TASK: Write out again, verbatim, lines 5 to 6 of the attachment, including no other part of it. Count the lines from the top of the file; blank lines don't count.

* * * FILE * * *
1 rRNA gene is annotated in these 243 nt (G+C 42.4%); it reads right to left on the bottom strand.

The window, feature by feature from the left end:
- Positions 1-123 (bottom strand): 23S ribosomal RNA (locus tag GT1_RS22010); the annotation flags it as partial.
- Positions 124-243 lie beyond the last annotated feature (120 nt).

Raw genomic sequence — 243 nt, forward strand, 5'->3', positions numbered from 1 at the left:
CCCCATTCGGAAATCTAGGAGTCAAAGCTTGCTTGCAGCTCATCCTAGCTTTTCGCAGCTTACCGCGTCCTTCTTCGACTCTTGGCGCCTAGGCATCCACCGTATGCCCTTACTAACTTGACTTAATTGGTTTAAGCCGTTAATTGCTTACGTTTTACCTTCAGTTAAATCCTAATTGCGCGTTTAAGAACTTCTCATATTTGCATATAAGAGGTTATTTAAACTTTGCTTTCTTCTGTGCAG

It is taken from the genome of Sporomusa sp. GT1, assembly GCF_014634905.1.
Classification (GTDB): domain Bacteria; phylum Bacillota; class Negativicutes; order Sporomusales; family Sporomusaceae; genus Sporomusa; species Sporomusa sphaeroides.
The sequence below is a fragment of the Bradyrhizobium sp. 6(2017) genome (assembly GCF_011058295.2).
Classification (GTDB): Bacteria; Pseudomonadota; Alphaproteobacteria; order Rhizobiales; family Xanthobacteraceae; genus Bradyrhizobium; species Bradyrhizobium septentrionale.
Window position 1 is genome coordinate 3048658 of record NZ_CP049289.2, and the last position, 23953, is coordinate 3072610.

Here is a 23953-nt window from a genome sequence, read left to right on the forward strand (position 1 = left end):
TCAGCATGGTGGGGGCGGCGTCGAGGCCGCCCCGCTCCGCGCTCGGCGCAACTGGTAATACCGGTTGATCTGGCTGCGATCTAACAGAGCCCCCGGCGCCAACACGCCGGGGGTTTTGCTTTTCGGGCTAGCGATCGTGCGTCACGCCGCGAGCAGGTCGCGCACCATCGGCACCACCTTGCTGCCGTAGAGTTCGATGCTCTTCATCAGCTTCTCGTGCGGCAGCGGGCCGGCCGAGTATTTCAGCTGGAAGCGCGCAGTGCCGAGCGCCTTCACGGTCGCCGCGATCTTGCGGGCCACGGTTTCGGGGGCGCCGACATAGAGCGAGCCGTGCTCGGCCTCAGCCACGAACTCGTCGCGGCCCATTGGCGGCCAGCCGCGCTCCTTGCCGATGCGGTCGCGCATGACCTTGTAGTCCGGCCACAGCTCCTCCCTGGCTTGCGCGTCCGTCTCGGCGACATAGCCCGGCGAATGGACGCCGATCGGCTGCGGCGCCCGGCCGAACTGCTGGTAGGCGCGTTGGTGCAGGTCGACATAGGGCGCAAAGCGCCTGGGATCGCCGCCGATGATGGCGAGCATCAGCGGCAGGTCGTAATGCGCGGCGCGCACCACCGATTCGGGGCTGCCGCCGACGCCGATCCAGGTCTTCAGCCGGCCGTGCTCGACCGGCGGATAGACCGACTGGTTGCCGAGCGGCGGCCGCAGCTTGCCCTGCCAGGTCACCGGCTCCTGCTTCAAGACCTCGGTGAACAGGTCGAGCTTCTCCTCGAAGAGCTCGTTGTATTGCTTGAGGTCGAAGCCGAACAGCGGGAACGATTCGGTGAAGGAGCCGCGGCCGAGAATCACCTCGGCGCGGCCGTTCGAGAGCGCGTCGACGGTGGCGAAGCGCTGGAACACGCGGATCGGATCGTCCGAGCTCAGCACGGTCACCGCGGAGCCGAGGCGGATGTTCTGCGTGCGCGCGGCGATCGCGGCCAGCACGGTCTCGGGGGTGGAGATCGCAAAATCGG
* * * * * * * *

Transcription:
Raw genomic sequence — 243 nt, forward strand, 5'->3', positions numbered from 1 at the left:
CCCCATTCGGAAATCTAGGAGTCAAAGCTTGCTTGCAGCTCATCCTAGCTTTTCGCAGCTTACCGCGTCCTTCTTCGACTCTTGGCGCCTAGGCATCCACCGTATGCCCTTACTAACTTGACTTAATTGGTTTAAGCCGTTAATTGCTTACGTTTTACCTTCAGTTAAATCCTAATTGCGCGTTTAAGAACTTCTCATATTTGCATATAAGAGGTTATTTAAACTTTGCTTTCTTCTGTGCAG